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Community Engagement - It's all about relationships

Blog posts reflect the views of their authors.

Re-think Green recently hosted an interactive discussion on innovative ways to engage the public for advocacy, fundraising and finding new volunteers. The event was led by Graham Saul, who has more than 15 years experience working on global justice and environmental issues including work with Oxfam, as Executive Director of Climate Change Action Network Canada, and currently as Executive Director of Ecology Ottawa. Graham shared his organization’s challenges and successes. He also demonstrated powerful software tools designed to help build the relationships between a community group and its supporters. The event was attended by about 40 people, including representatives from a number of local community groups.

Graham described the environmental community in Canada as lacking “deep roots”. We are not good at mobilizing large numbers of people to respond to issues. We know we have friends out there, probably hundreds of thousands of people who share our basic values. We represent a clear majority of Canadians who value clean air and water, who want liveable communities where we all have enough to eat and a safe place to sleep. We are good at ideas, but not so good at action, which makes us quite ignorable.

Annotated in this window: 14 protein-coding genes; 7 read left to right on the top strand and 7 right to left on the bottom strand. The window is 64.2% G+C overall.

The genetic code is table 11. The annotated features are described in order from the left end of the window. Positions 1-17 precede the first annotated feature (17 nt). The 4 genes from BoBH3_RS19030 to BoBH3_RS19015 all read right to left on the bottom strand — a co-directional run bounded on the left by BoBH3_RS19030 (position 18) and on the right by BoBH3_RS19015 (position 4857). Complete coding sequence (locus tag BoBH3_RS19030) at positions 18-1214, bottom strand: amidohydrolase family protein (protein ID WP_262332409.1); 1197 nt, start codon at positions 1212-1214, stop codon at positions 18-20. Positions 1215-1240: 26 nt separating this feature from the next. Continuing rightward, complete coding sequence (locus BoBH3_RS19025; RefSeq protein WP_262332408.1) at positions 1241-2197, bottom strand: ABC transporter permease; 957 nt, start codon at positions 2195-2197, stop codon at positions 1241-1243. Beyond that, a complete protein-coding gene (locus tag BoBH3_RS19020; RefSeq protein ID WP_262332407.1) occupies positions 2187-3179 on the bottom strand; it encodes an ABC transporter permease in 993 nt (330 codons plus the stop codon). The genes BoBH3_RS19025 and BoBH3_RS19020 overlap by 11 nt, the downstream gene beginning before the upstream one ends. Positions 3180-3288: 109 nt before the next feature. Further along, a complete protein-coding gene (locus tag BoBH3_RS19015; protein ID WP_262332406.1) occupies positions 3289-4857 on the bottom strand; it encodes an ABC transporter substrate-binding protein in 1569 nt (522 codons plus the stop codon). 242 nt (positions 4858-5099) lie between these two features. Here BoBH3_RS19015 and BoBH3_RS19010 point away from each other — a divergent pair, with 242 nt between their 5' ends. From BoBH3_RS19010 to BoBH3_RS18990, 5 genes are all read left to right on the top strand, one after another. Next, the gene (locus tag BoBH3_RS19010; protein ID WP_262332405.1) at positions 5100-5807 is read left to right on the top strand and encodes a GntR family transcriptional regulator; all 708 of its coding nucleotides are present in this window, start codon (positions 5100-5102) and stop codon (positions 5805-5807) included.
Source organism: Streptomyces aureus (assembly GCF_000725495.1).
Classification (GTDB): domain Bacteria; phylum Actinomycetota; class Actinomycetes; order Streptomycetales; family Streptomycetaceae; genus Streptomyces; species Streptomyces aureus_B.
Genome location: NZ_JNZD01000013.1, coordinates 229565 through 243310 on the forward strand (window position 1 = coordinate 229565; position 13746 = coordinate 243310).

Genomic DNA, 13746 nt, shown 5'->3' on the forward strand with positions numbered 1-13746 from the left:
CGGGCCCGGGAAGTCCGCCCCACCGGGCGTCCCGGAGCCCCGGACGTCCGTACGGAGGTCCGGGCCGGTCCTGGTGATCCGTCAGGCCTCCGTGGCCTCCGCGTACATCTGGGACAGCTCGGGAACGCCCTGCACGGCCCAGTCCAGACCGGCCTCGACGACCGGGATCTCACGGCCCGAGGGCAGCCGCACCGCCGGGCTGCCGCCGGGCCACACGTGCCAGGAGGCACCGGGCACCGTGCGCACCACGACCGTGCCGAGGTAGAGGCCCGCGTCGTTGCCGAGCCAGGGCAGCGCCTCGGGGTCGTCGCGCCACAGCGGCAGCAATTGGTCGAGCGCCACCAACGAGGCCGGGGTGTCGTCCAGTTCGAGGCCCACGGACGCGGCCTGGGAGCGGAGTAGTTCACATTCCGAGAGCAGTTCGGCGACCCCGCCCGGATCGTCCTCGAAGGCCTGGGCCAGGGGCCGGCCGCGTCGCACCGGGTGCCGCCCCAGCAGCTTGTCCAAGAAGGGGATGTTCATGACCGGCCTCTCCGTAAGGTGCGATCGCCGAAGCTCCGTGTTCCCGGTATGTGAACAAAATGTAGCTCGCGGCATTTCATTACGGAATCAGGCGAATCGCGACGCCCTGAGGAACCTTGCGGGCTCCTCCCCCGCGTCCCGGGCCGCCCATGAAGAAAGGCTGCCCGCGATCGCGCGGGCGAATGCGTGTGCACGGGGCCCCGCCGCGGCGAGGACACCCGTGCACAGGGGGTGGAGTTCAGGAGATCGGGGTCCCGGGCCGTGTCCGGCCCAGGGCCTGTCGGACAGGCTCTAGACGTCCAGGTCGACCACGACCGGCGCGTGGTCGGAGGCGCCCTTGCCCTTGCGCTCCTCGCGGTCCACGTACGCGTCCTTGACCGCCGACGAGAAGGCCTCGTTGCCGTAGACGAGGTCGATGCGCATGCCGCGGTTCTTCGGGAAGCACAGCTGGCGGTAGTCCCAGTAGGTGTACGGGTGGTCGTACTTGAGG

As activists, we need to get past our “enlightenment assumptions”. We tend to believe if we are right, if our cause is just and admirable, we simply need to show everyone else, they will believe too and they will help us. For most people, just knowing about an issue does not mean they will act on it.

Graham used the analogy of “air campaigns” versus “ground campaigns”, saying that while our groups are often very good at ideas, we are not so good at action. We can debate, lobby, and do research but this “air campaign” does not necessarily create action. If all we are is an idea, we will continue to be at a disadvantage.

Community groups can learn from the way political campaigns are run. A political campaign is 80% “ground” – knocking on doors, face-to-face conversations, developing personal relationships with other people. Political parties work hard to create a large base of supporters who can be counted on, to varying degrees, to help build their momentum. It is great to have hundreds of people who “like” us on Facebook or who click on our petitions or forward our emails but unless we further develop our relationships with these people, we will never grow our core of active members.

While there are many ways for us to reach like-minded people; hosting an event, setting up a website, pamphlets and media coverage must be only the beginning of the relationship. Graham used a pyramid to demonstrate a group’s relationships with its members. The majority, at the base are simply friends who agree with us and have some connection to our group. As we go up the pyramid, we have decreasing numbers of people who are more and more involved. We need to develop our relationships with the larger number of people who have been touched by our group in some way, who already believe in our cause but who have never taken action.